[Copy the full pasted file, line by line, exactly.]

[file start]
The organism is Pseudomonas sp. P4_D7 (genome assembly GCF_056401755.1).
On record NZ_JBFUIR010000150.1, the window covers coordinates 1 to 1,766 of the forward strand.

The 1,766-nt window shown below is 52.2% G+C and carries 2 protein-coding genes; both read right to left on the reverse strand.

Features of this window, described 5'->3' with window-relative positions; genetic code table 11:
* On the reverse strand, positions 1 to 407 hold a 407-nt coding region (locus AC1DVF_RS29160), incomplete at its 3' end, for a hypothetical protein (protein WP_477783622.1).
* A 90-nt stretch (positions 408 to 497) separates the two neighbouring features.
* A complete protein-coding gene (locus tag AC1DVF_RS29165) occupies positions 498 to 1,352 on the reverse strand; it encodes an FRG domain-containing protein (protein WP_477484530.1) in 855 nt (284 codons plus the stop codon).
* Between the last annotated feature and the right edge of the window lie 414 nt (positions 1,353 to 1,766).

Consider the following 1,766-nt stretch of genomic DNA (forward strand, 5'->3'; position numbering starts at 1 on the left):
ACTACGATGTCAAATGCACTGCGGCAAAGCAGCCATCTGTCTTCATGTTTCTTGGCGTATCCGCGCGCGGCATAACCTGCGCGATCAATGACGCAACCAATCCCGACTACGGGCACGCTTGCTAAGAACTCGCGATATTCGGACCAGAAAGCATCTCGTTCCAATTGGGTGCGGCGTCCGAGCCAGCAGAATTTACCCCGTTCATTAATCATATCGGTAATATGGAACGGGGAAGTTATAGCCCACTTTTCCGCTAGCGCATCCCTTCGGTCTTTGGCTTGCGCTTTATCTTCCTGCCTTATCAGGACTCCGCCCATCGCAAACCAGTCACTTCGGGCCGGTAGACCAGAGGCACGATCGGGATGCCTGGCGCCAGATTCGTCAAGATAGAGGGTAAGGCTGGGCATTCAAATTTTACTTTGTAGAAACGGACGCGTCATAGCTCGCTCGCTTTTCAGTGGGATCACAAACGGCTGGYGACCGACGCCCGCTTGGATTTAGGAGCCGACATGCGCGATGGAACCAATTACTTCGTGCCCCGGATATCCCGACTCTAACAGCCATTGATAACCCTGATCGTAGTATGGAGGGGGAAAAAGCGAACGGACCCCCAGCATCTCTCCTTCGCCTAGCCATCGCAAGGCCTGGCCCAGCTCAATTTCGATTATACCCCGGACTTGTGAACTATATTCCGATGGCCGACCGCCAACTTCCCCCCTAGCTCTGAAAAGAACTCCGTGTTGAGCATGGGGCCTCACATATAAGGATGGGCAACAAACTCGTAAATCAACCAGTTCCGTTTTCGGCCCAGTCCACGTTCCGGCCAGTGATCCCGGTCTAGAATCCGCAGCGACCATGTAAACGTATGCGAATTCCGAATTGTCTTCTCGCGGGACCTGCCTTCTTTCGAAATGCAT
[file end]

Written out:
The organism is Pseudomonas sp. P4_D7 (genome assembly GCF_056401755.1).
On record NZ_JBFUIR010000150.1, the window covers coordinates 1 to 1,766 of the forward strand.

The 1,766-nt window shown below is 52.2% G+C and carries 2 protein-coding genes; both read right to left on the reverse strand.

Features of this window, described 5'->3' with window-relative positions; genetic code table 11:
* On the reverse strand, positions 1 to 407 hold a 407-nt coding region (locus AC1DVF_RS29160), incomplete at its 3' end, for a hypothetical protein (protein WP_477783622.1).
* A 90-nt stretch (positions 408 to 497) separates the two neighbouring features.
* A complete protein-coding gene (locus tag AC1DVF_RS29165) occupies positions 498 to 1,352 on the reverse strand; it encodes an FRG domain-containing protein (protein WP_477484530.1) in 855 nt (284 codons plus the stop codon).
* Between the last annotated feature and the right edge of the window lie 414 nt (positions 1,353 to 1,766).

Consider the following 1,766-nt stretch of genomic DNA (forward strand, 5'->3'; position numbering starts at 1 on the left):
ACTACGATGTCAAATGCACTGCGGCAAAGCAGCCATCTGTCTTCATGTTTCTTGGCGTATCCGCGCGCGGCATAACCTGCGCGATCAATGACGCAACCAATCCCGACTACGGGCACGCTTGCTAAGAACTCGCGATATTCGGACCAGAAAGCATCTCGTTCCAATTGGGTGCGGCGTCCGAGCCAGCAGAATTTACCCCGTTCATTAATCATATCGGTAATATGGAACGGGGAAGTTATAGCCCACTTTTCCGCTAGCGCATCCCTTCGGTCTTTGGCTTGCGCTTTATCTTCCTGCCTTATCAGGACTCCGCCCATCGCAAACCAGTCACTTCGGGCCGGTAGACCAGAGGCACGATCGGGATGCCTGGCGCCAGATTCGTCAAGATAGAGGGTAAGGCTGGGCATTCAAATTTTACTTTGTAGAAACGGACGCGTCATAGCTCGCTCGCTTTTCAGTGGGATCACAAACGGCTGGYGACCGACGCCCGCTTGGATTTAGGAGCCGACATGCGCGATGGAACCAATTACTTCGTGCCCCGGATATCCCGACTCTAACAGCCATTGATAACCCTGATCGTAGTATGGAGGGGGAAAAAGCGAACGGACCCCCAGCATCTCTCCTTCGCCTAGCCATCGCAAGGCCTGGCCCAGCTCAATTTCGATTATACCCCGGACTTGTGAACTATATTCCGATGGCCGACCGCCAACTTCCCCCCTAGCTCTGAAAAGAACTCCGTGTTGAGCATGGGGCCTCACATATAAGGATGGGCAACAAACTCGTAAATCAACCAGTTCCGTTTTCGGCCCAGTCCACGTTCCGGCCAGTGATCCCGGTCTAGAATCCGCAGCGACCATGTAAACGTATGCGAATTCCGAATTGTCTTCTCGCGGGACCTGCCTTCTTTCGAAATGCAT